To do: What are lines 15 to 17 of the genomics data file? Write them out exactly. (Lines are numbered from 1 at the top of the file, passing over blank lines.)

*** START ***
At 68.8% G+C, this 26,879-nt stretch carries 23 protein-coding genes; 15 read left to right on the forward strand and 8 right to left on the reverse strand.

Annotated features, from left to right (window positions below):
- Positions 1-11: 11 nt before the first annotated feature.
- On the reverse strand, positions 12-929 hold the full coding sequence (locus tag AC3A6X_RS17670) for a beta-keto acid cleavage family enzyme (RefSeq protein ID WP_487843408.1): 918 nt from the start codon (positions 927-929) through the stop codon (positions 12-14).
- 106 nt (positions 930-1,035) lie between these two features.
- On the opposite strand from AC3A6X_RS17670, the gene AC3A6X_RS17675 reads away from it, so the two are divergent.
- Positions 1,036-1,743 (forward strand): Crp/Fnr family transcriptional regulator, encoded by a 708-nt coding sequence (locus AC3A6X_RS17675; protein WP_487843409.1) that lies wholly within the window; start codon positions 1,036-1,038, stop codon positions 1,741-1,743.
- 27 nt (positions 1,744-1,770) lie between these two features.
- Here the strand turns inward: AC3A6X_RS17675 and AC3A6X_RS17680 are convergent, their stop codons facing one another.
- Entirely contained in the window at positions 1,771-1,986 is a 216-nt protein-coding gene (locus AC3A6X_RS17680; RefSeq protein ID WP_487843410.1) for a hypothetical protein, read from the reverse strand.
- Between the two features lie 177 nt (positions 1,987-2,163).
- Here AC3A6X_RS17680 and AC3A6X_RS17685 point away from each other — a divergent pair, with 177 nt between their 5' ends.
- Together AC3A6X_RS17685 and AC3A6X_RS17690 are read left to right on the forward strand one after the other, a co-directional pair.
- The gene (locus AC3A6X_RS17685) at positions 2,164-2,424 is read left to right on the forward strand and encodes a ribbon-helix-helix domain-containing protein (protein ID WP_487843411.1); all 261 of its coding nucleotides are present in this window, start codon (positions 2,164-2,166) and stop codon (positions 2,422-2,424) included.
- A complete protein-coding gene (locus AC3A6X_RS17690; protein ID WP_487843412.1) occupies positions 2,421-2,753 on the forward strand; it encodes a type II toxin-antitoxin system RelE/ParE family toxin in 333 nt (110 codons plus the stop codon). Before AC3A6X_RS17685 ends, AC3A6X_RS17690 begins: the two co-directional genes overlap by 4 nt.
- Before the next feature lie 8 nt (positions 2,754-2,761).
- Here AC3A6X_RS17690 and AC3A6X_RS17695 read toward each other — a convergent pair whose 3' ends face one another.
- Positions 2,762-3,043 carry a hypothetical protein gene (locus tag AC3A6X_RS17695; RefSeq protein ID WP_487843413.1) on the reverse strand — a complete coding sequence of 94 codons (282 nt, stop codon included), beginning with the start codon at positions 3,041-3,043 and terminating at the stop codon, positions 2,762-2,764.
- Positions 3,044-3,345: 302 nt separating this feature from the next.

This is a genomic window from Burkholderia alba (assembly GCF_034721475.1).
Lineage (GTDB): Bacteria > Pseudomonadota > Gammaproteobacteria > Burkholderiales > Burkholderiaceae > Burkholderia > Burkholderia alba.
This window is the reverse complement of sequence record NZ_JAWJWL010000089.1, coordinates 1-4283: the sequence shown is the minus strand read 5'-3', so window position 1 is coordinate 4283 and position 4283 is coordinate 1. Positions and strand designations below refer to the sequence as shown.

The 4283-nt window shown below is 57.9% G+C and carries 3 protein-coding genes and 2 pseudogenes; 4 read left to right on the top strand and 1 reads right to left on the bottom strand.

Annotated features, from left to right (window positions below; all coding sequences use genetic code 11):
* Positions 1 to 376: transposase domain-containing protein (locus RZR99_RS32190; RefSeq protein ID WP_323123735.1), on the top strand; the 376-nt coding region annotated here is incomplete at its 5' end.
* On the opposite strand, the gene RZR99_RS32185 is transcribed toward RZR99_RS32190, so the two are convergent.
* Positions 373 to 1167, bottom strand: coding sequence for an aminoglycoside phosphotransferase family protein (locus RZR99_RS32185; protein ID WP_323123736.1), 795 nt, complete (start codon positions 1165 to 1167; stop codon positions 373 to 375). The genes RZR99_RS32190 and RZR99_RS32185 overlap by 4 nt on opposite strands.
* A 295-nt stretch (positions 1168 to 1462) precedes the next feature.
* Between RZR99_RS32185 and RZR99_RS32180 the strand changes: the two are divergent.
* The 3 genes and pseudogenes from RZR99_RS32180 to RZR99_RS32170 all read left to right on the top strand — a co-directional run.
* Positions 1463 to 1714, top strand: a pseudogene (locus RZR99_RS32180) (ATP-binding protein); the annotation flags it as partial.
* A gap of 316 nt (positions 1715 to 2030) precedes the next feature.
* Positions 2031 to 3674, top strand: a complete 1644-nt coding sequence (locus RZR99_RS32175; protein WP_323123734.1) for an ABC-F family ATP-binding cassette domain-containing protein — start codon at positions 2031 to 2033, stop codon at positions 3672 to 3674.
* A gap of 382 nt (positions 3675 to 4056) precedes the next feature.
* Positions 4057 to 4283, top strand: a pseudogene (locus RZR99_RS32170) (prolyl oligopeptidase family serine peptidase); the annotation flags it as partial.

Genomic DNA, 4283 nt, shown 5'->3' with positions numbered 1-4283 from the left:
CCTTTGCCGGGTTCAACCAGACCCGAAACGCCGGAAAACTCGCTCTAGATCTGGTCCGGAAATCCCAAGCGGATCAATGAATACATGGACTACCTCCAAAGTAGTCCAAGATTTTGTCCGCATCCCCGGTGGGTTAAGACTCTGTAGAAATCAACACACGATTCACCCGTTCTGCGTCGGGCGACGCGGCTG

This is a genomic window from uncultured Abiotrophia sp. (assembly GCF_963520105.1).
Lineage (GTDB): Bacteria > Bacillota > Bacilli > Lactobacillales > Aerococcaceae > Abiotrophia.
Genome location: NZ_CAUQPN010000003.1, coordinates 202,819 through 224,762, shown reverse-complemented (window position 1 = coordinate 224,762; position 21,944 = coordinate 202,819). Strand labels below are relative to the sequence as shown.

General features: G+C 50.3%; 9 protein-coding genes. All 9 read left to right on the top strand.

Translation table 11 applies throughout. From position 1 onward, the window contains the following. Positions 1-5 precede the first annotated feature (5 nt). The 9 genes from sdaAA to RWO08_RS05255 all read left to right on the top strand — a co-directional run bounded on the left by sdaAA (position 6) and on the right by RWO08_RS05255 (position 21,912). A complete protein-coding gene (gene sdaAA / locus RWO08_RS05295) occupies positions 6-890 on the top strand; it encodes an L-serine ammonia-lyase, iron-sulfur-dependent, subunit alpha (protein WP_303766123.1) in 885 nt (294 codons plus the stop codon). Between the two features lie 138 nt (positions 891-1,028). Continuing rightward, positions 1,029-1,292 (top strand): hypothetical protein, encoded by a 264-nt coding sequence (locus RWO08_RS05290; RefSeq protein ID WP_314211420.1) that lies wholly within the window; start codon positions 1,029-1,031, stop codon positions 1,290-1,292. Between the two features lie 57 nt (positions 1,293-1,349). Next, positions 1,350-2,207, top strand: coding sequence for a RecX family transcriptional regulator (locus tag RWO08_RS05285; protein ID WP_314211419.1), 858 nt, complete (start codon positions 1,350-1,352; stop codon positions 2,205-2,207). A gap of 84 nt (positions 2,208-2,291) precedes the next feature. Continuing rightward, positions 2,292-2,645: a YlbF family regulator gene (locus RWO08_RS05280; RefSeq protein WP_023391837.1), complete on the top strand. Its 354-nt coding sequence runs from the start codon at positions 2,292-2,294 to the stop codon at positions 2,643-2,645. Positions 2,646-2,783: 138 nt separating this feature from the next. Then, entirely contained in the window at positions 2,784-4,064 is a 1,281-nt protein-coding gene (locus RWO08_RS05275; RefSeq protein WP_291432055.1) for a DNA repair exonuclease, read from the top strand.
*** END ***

- A complete protein-coding gene (locus AC3A6X_RS17690; protein ID WP_487843412.1) occupies positions 2,421-2,753 on the forward strand; it encodes a type II toxin-antitoxin system RelE/ParE family toxin in 333 nt (110 codons plus the stop codon). Before AC3A6X_RS17685 ends, AC3A6X_RS17690 begins: the two co-directional genes overlap by 4 nt.
- Before the next feature lie 8 nt (positions 2,754-2,761).
- Here AC3A6X_RS17690 and AC3A6X_RS17695 read toward each other — a convergent pair whose 3' ends face one another.